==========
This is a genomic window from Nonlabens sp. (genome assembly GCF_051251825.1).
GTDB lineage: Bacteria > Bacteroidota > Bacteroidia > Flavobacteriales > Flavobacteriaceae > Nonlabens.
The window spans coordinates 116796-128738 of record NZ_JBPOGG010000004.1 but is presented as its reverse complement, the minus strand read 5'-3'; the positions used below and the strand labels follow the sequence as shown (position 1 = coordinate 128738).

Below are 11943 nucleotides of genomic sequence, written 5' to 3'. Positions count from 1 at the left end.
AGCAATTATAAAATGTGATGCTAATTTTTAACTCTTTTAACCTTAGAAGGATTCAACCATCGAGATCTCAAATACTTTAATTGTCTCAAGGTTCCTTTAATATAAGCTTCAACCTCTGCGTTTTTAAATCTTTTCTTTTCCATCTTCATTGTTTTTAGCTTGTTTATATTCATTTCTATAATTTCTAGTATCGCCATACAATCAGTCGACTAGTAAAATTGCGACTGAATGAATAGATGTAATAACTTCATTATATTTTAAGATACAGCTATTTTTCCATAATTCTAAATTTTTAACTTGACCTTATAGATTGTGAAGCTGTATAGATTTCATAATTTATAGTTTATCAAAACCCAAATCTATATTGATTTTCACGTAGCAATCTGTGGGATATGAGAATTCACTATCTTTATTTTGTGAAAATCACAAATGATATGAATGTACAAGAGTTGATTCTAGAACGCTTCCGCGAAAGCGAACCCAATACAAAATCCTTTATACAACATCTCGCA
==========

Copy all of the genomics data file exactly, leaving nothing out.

This is a genomic window from Nonlabens sp. (genome assembly GCF_051251825.1).
GTDB lineage: Bacteria > Bacteroidota > Bacteroidia > Flavobacteriales > Flavobacteriaceae > Nonlabens.
The window spans coordinates 116796-128738 of record NZ_JBPOGG010000004.1 but is presented as its reverse complement, the minus strand read 5'-3'; the positions used below and the strand labels follow the sequence as shown (position 1 = coordinate 128738).

Below are 11943 nucleotides of genomic sequence, written 5' to 3'. Positions count from 1 at the left end.
AGCAATTATAAAATGTGATGCTAATTTTTAACTCTTTTAACCTTAGAAGGATTCAACCATCGAGATCTCAAATACTTTAATTGTCTCAAGGTTCCTTTAATATAAGCTTCAACCTCTGCGTTTTTAAATCTTTTCTTTTCCATCTTCATTGTTTTTAGCTTGTTTATATTCATTTCTATAATTTCTAGTATCGCCATACAATCAGTCGACTAGTAAAATTGCGACTGAATGAATAGATGTAATAACTTCATTATATTTTAAGATACAGCTATTTTTCCATAATTCTAAATTTTTAACTTGACCTTATAGATTGTGAAGCTGTATAGATTTCATAATTTATAGTTTATCAAAACCCAAATCTATATTGATTTTCACGTAGCAATCTGTGGGATATGAGAATTCACTATCTTTATTTTGTGAAAATCACAAATGATATGAATGTACAAGAGTTGATTCTAGAACGCTTCCGCGAAAGCGAACCCAATACAAAATCCTTTATACAACATCTCGCA